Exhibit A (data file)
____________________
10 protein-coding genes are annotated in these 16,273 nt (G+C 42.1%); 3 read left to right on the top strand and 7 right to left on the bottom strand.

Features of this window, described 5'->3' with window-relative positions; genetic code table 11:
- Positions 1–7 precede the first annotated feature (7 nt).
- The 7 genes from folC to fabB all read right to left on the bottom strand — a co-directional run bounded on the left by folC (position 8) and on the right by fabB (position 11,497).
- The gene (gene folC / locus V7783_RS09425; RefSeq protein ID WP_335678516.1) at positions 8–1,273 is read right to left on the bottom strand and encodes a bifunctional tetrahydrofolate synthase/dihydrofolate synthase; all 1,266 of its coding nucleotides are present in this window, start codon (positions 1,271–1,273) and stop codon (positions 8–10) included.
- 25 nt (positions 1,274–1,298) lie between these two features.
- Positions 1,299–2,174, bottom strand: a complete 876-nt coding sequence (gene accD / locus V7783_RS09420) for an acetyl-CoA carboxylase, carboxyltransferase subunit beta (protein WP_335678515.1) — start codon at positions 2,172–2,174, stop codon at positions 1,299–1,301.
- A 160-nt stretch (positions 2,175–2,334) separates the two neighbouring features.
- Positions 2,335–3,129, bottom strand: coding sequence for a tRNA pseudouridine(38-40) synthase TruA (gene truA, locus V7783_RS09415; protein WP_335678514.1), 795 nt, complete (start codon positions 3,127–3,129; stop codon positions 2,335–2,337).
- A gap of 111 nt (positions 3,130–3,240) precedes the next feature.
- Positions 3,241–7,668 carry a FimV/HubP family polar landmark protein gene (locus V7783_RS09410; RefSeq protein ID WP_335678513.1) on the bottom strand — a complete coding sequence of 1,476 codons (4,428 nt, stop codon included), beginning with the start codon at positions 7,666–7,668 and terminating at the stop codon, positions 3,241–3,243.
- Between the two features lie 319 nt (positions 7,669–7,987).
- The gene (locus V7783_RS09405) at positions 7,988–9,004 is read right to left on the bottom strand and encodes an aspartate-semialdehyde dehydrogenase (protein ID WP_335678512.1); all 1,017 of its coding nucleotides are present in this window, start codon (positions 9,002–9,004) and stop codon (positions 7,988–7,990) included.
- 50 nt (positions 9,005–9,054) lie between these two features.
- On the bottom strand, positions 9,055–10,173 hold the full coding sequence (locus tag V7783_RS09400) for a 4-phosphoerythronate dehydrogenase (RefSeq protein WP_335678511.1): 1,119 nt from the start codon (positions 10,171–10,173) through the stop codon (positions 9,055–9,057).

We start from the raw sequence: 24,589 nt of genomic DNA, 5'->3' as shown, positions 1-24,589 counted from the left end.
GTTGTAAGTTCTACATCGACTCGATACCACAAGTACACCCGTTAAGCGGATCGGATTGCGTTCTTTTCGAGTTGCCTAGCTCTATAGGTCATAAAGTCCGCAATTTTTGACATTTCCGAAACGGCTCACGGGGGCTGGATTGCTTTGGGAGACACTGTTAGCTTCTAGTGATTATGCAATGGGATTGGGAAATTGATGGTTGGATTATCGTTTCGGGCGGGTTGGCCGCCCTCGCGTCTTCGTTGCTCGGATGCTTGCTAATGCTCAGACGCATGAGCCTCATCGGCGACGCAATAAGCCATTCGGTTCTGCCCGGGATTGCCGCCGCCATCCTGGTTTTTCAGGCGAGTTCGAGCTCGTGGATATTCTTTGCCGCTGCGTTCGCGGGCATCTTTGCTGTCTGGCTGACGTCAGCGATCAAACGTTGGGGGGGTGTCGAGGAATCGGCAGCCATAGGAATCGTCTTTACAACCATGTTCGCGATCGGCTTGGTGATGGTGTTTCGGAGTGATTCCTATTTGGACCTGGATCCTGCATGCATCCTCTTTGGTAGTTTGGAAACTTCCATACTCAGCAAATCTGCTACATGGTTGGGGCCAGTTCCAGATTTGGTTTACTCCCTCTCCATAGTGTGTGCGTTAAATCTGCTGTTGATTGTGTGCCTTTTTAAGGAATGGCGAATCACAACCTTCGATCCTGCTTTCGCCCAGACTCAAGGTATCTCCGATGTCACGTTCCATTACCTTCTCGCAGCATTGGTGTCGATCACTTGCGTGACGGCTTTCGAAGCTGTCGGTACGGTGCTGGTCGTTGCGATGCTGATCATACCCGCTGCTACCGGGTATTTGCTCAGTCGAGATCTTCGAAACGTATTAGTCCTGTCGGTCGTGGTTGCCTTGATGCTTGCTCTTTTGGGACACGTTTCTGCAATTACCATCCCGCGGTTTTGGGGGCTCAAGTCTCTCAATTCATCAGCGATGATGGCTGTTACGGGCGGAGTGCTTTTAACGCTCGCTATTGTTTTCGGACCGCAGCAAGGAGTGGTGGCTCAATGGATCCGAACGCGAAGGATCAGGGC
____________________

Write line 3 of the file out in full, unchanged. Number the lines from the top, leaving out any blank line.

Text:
- Positions 1–7 precede the first annotated feature (7 nt).